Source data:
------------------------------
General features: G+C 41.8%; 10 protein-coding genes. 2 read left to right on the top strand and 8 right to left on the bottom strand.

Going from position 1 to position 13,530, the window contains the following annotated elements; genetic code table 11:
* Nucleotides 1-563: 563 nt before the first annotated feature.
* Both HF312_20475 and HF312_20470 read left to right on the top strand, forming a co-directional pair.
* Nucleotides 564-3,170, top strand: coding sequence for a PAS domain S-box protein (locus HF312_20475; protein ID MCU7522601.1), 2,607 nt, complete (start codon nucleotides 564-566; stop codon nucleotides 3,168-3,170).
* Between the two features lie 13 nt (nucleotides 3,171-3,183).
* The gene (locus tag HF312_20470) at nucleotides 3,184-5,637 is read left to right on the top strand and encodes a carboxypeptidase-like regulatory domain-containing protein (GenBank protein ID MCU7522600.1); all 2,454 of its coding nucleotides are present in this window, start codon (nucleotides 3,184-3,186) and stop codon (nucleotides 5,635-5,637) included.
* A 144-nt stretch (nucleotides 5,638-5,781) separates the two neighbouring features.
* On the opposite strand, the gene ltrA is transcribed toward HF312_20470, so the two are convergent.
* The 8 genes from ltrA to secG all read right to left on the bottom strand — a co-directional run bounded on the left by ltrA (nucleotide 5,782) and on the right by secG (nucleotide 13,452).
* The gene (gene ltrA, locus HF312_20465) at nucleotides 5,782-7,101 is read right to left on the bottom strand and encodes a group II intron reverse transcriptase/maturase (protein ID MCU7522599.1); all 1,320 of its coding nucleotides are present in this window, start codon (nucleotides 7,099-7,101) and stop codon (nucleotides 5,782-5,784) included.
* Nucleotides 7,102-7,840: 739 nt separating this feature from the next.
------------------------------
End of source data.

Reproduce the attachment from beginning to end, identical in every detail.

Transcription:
General features: G+C 41.8%; 10 protein-coding genes. 2 read left to right on the top strand and 8 right to left on the bottom strand.

Going from position 1 to position 13,530, the window contains the following annotated elements; genetic code table 11:
* Nucleotides 1-563: 563 nt before the first annotated feature.
* Both HF312_20475 and HF312_20470 read left to right on the top strand, forming a co-directional pair.
* Nucleotides 564-3,170, top strand: coding sequence for a PAS domain S-box protein (locus HF312_20475; protein ID MCU7522601.1), 2,607 nt, complete (start codon nucleotides 564-566; stop codon nucleotides 3,168-3,170).
* Between the two features lie 13 nt (nucleotides 3,171-3,183).
* The gene (locus tag HF312_20470) at nucleotides 3,184-5,637 is read left to right on the top strand and encodes a carboxypeptidase-like regulatory domain-containing protein (GenBank protein ID MCU7522600.1); all 2,454 of its coding nucleotides are present in this window, start codon (nucleotides 3,184-3,186) and stop codon (nucleotides 5,635-5,637) included.
* A 144-nt stretch (nucleotides 5,638-5,781) separates the two neighbouring features.
* On the opposite strand, the gene ltrA is transcribed toward HF312_20470, so the two are convergent.
* The 8 genes from ltrA to secG all read right to left on the bottom strand — a co-directional run bounded on the left by ltrA (nucleotide 5,782) and on the right by secG (nucleotide 13,452).
* The gene (gene ltrA, locus HF312_20465) at nucleotides 5,782-7,101 is read right to left on the bottom strand and encodes a group II intron reverse transcriptase/maturase (protein ID MCU7522599.1); all 1,320 of its coding nucleotides are present in this window, start codon (nucleotides 7,099-7,101) and stop codon (nucleotides 5,782-5,784) included.
* Nucleotides 7,102-7,840: 739 nt separating this feature from the next.